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The Forgotten: Tatsuya Nakadai Catches Hell

In "Portrait of Hell", a Japanese feudal lord and a Korean artist engage in a battle of wills ending in death and madness.
David Cairns
Shirô Toyoda's Jigohuken or Portrait of Hell (1969) builds steadily to a shattering penultimate sequence, then peters out in a disappointing denouement. If you cut the climax off, I bet it would haunt people forever, and such is the power of its individual high points that it still commands attention.
The great Tatsuya Nakadai (Harakiri, Ran) plays a Korean painter at the court of a nasty lord who fancies his daughter. Both men are tyrants: Nakadai forbids his daughter to marry her lover because he's not Korean, but then has her taken away from him by the corrupt and lascivious ruler. He then conceives the idea of a painting of the inferno: his patron/tormentor, the lord, doubts his ability to render so abstract a concept, but Nakadai says he sees Hell all around him, so it will be no particular challenge.
This is all good stuff. Nakadai is superhumanly intense, melting holes in the screen with his intense glower. Kinnosuke Nakamura as the lustful lord is a bit too fleshily on-the-nose, sneering and twitching the painted eyebrows in a way that feels a little too theatrical. But as the film proceeds and his character becomes ever more hateful, and yet doomed and neurotic also, the performance comes to seem exactly right.
The lord suspects that his court painter is setting some kind of trap in revenge for the deflowering of his daughter, and when Nakadai requests the opportunity to paint a burning royal carriage with a figure inside, his suspicions are confirmed. He arranges the display, but has Nakadai's daughter chained inside the coach. He challenges Nakadai to give up his scheming and submit to his command, or else he'll burn her alive. Nakadai decides to call his bluff. He's not bluffing.
All through the film, Nakadai's character has been as mulish and ruthless as the lord, but since he's always powerless in the face of the leader he comes across as more sympathetic. Now we realize they're both equally deranged. As the chariot is torched, Nakadai swears revenge. He also becomes certain that he's won, though we don't know how.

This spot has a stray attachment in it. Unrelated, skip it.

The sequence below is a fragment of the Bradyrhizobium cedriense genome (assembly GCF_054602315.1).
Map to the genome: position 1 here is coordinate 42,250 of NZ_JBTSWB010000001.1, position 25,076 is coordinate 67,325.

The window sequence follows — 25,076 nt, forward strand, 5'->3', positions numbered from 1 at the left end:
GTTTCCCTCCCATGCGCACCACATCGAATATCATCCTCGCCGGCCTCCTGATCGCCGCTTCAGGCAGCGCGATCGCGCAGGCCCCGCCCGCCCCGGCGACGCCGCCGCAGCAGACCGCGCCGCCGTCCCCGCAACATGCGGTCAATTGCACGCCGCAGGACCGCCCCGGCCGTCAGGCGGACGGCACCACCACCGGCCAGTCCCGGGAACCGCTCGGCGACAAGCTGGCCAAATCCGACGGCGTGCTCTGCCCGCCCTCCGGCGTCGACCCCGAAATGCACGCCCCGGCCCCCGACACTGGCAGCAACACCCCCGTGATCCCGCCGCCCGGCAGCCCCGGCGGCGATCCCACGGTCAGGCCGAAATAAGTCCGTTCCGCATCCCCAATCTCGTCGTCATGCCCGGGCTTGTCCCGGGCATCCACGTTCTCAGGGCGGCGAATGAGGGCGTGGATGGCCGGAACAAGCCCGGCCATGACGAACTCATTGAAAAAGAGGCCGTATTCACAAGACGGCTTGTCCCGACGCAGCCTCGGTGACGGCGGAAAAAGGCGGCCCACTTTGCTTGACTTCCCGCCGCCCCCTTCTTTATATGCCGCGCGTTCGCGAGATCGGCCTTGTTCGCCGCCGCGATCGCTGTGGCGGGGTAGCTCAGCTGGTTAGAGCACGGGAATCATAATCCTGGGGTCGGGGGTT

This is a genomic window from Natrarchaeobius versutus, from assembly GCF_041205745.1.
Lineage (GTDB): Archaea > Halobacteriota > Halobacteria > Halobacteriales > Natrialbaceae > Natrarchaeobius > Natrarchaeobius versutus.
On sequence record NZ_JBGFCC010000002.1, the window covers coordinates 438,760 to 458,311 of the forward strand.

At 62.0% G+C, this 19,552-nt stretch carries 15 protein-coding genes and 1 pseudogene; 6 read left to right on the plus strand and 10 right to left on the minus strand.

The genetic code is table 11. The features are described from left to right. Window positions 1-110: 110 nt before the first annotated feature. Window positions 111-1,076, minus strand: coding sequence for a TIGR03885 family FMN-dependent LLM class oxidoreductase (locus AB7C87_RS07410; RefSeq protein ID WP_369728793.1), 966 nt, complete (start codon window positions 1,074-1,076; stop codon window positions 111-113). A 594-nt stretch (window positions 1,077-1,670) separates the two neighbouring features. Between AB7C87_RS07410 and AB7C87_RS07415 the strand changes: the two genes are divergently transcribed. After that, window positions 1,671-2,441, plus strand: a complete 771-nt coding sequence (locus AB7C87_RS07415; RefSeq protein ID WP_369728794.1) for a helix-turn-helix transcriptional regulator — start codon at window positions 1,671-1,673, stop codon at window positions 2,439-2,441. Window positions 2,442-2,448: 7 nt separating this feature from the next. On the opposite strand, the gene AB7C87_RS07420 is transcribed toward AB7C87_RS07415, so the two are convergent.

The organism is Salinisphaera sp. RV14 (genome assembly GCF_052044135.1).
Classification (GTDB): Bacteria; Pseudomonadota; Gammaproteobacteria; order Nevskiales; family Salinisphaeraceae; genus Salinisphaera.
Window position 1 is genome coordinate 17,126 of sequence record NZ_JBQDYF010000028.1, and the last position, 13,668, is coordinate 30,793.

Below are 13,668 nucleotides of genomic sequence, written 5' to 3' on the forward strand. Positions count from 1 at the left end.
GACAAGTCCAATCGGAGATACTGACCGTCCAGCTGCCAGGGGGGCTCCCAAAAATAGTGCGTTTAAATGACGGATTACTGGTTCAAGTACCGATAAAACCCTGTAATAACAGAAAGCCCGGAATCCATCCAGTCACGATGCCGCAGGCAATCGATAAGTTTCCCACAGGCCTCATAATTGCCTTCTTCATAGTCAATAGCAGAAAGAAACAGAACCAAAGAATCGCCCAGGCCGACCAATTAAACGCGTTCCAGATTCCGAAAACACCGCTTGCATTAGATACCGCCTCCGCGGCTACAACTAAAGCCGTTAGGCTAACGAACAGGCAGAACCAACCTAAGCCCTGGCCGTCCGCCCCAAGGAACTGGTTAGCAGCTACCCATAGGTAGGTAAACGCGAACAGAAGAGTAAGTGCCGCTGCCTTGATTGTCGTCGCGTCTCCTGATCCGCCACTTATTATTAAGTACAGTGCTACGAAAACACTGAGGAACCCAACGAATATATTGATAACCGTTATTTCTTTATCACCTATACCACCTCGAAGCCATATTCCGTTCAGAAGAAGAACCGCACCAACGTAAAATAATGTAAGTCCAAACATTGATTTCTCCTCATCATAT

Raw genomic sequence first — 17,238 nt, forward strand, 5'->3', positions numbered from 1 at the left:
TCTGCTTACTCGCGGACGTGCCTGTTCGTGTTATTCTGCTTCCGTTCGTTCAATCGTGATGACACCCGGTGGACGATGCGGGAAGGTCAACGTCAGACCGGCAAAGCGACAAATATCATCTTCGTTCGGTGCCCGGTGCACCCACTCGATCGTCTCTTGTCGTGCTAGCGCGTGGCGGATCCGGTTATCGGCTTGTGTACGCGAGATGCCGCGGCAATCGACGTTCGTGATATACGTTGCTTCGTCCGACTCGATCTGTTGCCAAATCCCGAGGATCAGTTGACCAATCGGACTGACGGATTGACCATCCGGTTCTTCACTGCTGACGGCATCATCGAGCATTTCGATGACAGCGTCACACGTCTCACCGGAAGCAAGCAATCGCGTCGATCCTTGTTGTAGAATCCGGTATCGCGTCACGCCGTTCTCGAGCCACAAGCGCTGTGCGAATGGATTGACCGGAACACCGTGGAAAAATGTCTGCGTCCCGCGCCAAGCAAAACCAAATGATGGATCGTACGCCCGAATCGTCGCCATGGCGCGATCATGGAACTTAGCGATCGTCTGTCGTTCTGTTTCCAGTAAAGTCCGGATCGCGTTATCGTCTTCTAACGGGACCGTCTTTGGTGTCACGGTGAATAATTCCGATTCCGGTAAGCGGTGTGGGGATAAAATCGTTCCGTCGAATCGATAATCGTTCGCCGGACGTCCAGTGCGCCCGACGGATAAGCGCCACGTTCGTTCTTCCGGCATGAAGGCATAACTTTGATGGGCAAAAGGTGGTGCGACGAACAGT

This scene is the true portrait of hell: horrifying, and powerful, and with a perverse beauty and grandeur at the same time. Toyoda films giant closeups of his star's eyes filling the Tohoscope frame, with thousands of tiny cinders floating through, a trick of double-exposure that makes Nakadai look like a giant presiding over an apocalypse. He does a lot of wild tricks, directorially (it was an era when this was becoming very fashionable): this is certainly the most stunningly effective.
And through it all, Nakadai's voice-over insists that, somehow, he has won.
The next scene show the artist's assistant finding him hanged, an effective moment. The lord hears that the painting is complete, and is visited by Nakadai, before realizing he's dead. A ghost! Also a very effective moment.
Then the lord finally views the portrait of hell, which turns out to be a piece of crap sixties commercial art. Of course, no mere piece of art direction could live up to the build-up this prop has had. Jacques Rivette knew that in La belle noiseuse (1991) the excessively powerful, disagreeable painting must not be shown (we're allowed to glimpse a bit of foot). For The Portrait of Dorian Gray (1945), Albert Lewin had a rather splendid painting created by a major artist, but also showed it in color in an otherwise black and white movie, giving it an extra uncanny force.
Sadly, Toyoda, otherwise so resourceful, just lets his duff painting lie there on the screen, and then has Nakamura go theatrically mad, chased about by a dodgy special effect of a burning carriage. Nothing he can do is big enough for the occasion.
So, my idea is to end the movie a whole chunk earlier, with Nakadai at his bleakest moment, swearing revenge, confident of receiving it, and then leave the audience high and dry. I realize everyone would hate this. It's a terrible ending. But, like Sergio Corbucci's The Great Silence (1968), this would be an ending to haunt us all forever. I'm partly motivated by my dislike of easy revenge endings which tend to nullify moral ambiguity of the kind this film has been rich in. But partly I just think you should end on our strongest scene, and that was one hell of a strong scene.
Oh, the one thing that rules that out as a solution: the end of the burning scene features one of the most stunning transitions I've ever seen, as Toyoda cuts from drifting orange cinders against black night sky to snowflakes, white on white. Wow.
The Forgotten is a fortnightly column by David Cairns, author of Shadowplay. 


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